Author: Tobias Lindahl <tobias(dot)lindahl(at)it(dot)uu(dot)se>,
        Kostis Sagonas <kostis(at)it(dot)uu(dot)se>
Status: Draft
Type: Standards Track
Created: 2-Dec-2007
Erlang-Version: R12B
Post-History:

EEP 8: Types and function specifications

Abstract

This EEP describes an extension to the Erlang language for declaring sets of Erlang terms to form a particular type, effectively forming a specific subtype of the set of all Erlang terms. Subsequently, these types can be used to specify types of record fields and argument and return values of functions.

Rationale

Type information can be used to document function interfaces, provide more information for bug detection tools such as Dialyzer, and can be exploited by documentation tools such as Edoc for generating program documentation of various forms. It is expected that the type language described in this document will supersede and eventually replace the purely comment-based @type and @spec declarations used by Edoc.

Specification

Types and their syntax

Types describe sets of Erlang terms. Types consist and are built from a set of predefined types (e.g. integer(), atom(), pid(), ...) described below. Predefined types represent a typically infinite set of Erlang terms which belong to this type. For example, the type atom() stands for the set of all Erlang atoms.

For integers and atoms, we allow for singleton types (e.g. the integers -1 and 42 or the atoms 'foo' and 'bar').

All other types are built using unions of either predefined types or singleton types. In a type union between a type and one of its subtypes the subtype is absorbed by the supertype and the union is subsequently treated as if the subtype was not a constituent of the union. For example, the type union::

atom() | 'bar' | integer() | 42

describes the same set of terms as the type union::

atom() | integer()

Because of subtype relations that exist between types, types form a lattice where the topmost element, any(), denotes the set of all Erlang terms and the bottommost element, none(), denotes the empty set of terms.

The set of predefined types and the syntax for types is given below::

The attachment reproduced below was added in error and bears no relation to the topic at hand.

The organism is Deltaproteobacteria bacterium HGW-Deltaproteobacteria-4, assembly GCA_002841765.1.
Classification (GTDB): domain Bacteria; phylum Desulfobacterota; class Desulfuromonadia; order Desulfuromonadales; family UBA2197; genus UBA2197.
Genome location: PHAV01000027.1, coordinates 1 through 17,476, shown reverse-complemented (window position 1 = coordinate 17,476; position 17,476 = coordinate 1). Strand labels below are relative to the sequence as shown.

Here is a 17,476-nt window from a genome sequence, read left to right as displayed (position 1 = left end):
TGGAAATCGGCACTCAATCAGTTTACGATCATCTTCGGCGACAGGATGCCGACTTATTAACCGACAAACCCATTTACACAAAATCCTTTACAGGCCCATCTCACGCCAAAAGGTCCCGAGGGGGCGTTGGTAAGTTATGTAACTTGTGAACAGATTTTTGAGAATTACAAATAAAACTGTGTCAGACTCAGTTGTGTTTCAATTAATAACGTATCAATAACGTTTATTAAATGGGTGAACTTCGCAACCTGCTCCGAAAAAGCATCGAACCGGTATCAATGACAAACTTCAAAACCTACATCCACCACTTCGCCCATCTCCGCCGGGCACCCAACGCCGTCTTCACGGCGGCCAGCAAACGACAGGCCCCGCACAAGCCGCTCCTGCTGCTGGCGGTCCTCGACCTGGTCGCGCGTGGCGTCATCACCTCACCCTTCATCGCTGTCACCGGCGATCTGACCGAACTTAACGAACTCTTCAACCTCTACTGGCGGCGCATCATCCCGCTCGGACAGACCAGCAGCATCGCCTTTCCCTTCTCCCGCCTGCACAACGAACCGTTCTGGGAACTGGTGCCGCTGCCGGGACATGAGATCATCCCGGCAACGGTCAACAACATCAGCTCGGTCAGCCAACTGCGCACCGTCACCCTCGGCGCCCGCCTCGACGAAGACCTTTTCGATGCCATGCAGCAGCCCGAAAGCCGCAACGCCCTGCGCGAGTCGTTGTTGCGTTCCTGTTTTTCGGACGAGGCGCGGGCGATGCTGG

Type :: any()            %% The top type, the set of all Erlang terms.
      | none()           %% The bottom type, contains no terms.
      | pid()
      | port()
      | ref()
      | []               %% nil
      | Atom
      | Binary
      | float()
      | Fun
      | Integer
      | List
      | Tuple
      | Union
      | UserDefined      %% described in Section 2

Union :: Type1 | Type2

Atom :: atom()
      | Erlang_Atom      %% 'foo', 'bar', ...

Binary :: binary()                        %% <<_:_ * 8>>
        | <<>>
        | <<_:Erlang_Integer>>            %% Base size
        | <<_:_*Erlang_Integer>>          %% Unit size
        | <<_:Erlang_Integer, _:_*Erlang_Integer>>

Fun :: fun()                              %% any function
     | fun((...) -> Type)                 %% any arity, returning Type
     | fun(() -> Type)
     | fun((TList) -> Type)

Integer :: integer()
         | Erlang_Integer                 %% ..., -1, 0, 1, ... 42 ...
         | Erlang_Integer..Erlang_Integer %% specifies an integer range

List :: list(Type)                        %% Proper list ([]-terminated)
      | improper_list(Type1, Type2)       %% Type1=contents, Type2=termination
      | maybe_improper_list(Type1, Type2) %% Type1 and Type2 as above

Tuple :: tuple()                          %% stands for a tuple of any size
       | {}
       | {TList}

TList :: Type
       | Type, TList

Because lists are commonly used, they have shorthand type notations. The type list(T) has the shorthand [T]. The shorthand [T,...] stands for the set of non-empty proper lists whose elements are of type T. The only difference between the two shorthands is that [T] may be an empty list but [T,...] may not.

Notice that the shorthand for list(), i.e. the list of elements of unknown type, is [_] (or [any()]), not []. The notation [] specifies the singleton type for the empty list.

For convenience, the following types are also built-in. They can be thought as predefined aliases for the type unions also shown in the table. (Some type unions below slightly abuse the syntax of types.)

==========================  =====================================
      Built-in type                   Stands for
==========================  =====================================
``term()``                  ``any()``
``bool()``                  ``'false' | 'true'``
``byte()``                  ``0..255``
``char()``                  ``0..16#10ffff``
``non_neg_integer()``       ``0..``
``pos_integer()``           ``1..``
``neg_integer()``           ``..-1``
``number()``                ``integer() | float()``
``list()``                  ``[any()]``
``maybe_improper_list()``   ``maybe_improper_list(any(), any())``
``maybe_improper_list(T)``  ``maybe_improper_list(T, any())``
``string()``                ``[char()]``
``nonempty_string()``       ``[char(),...]``
``iolist()``                ``maybe_improper_list(``
                                ``char() | binary() |``
                                ``iolist(), binary() | [])``
``module()``                ``atom()``
``mfa()``                   ``{atom(),atom(),byte()}``
``node()``                  ``atom()``
``timeout()``               ``'infinity' | non_neg_integer()``
``no_return()``             ``none()``
==========================  =====================================

Users are not allowed to define types with the same names as the predefined or built-in ones. This is checked by the compiler and its violation results in a compilation error. (For bootstrapping purposes, it can also result to just a warning if this involves a built-in type which has just been introduced.)

NOTE: The following built-in list types also exist, but they are expected to be rarely used. Hence, they have long names:

nonempty_maybe_improper_list(Type) :: nonempty_maybe_improper_list(Type, any())